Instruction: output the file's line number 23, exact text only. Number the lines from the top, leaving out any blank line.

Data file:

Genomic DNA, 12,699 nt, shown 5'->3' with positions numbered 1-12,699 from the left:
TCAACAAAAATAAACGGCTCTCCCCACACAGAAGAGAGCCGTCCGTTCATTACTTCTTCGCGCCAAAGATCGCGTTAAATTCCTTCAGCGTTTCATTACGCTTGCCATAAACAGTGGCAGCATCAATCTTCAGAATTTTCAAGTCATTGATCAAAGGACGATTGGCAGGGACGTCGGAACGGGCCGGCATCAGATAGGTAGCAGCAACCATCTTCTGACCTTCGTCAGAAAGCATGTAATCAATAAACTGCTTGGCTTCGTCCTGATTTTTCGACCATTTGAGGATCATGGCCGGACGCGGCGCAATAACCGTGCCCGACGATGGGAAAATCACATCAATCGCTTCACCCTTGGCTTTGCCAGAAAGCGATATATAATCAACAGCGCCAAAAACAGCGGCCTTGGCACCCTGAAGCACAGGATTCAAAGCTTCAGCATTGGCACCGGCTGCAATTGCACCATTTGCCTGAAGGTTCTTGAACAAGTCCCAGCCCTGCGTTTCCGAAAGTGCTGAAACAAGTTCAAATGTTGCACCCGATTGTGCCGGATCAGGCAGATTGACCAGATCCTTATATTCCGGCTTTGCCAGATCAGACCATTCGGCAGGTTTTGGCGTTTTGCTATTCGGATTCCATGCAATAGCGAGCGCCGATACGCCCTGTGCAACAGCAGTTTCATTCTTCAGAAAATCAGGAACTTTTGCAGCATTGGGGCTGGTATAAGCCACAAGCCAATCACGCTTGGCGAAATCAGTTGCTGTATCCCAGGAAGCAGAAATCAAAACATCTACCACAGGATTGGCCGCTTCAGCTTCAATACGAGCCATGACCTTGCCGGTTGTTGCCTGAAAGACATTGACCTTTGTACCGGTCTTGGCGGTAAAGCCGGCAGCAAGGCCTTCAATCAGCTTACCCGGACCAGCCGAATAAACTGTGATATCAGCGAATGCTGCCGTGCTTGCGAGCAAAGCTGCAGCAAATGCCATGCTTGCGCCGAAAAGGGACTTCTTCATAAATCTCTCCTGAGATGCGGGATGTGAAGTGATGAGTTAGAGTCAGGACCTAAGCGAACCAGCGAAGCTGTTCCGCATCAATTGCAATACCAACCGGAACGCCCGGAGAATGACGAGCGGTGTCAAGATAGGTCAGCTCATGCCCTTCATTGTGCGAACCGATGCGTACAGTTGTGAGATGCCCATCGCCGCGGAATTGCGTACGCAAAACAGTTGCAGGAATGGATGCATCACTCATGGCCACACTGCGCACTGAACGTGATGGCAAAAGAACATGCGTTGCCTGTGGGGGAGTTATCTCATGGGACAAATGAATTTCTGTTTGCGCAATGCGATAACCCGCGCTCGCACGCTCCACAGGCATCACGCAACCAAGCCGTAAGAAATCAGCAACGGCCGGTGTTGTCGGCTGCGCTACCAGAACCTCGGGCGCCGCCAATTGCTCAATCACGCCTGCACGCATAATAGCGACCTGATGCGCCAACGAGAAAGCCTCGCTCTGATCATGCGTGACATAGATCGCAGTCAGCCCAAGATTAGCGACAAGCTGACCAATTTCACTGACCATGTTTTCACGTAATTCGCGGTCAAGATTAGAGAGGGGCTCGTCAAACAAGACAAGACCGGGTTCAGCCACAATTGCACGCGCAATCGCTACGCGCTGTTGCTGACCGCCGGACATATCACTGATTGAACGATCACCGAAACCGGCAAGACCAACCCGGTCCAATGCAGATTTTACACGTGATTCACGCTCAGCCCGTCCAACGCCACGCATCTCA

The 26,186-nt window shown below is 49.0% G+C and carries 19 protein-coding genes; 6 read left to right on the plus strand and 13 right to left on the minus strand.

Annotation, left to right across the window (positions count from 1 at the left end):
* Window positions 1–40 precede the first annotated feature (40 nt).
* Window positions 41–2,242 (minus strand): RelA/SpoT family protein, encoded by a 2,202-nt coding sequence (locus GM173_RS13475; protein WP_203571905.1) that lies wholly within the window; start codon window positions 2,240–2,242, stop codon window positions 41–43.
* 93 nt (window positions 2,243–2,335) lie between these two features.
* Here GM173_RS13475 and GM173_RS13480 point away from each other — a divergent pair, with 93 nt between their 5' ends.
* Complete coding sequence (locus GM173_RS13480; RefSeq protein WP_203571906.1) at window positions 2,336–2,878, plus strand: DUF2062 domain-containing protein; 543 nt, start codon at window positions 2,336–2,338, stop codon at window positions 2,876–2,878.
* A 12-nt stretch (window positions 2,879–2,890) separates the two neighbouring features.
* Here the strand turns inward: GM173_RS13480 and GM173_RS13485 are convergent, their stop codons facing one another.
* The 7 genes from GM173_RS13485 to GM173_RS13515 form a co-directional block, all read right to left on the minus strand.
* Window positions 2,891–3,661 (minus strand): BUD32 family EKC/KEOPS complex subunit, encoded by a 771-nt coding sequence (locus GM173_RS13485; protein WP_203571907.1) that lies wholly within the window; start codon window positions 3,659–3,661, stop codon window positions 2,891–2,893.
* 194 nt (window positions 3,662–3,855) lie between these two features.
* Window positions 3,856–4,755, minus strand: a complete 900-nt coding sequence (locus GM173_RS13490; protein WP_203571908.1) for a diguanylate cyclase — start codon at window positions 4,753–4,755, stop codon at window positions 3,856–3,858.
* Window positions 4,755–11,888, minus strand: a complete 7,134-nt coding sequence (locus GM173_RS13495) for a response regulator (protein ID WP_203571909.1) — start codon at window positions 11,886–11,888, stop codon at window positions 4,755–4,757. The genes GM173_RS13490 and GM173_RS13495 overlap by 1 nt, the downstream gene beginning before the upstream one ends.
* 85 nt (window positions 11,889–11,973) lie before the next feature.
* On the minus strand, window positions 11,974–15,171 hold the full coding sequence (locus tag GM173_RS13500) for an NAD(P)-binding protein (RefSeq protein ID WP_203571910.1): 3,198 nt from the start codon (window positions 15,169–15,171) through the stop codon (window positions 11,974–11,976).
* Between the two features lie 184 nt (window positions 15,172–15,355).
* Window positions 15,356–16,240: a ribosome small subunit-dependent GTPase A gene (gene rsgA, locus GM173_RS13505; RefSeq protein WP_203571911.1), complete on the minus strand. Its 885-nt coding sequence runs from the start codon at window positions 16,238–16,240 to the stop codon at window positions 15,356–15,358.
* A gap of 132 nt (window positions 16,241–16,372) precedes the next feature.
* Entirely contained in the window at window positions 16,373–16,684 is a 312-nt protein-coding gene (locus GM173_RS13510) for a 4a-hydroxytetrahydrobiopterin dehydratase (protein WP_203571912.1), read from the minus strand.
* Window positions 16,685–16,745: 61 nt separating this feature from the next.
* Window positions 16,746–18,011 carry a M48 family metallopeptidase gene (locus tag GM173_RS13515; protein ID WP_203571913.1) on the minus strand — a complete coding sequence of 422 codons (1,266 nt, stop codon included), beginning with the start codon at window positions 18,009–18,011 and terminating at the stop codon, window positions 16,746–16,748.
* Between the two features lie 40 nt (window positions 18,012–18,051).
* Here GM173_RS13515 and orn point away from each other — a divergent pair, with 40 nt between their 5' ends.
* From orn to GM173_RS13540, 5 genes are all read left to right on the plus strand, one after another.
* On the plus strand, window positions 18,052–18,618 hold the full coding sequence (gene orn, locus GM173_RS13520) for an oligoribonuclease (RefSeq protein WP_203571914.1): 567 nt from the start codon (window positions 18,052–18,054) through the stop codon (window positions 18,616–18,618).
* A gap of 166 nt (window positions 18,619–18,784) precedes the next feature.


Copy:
* Window positions 16,685–16,745: 61 nt separating this feature from the next.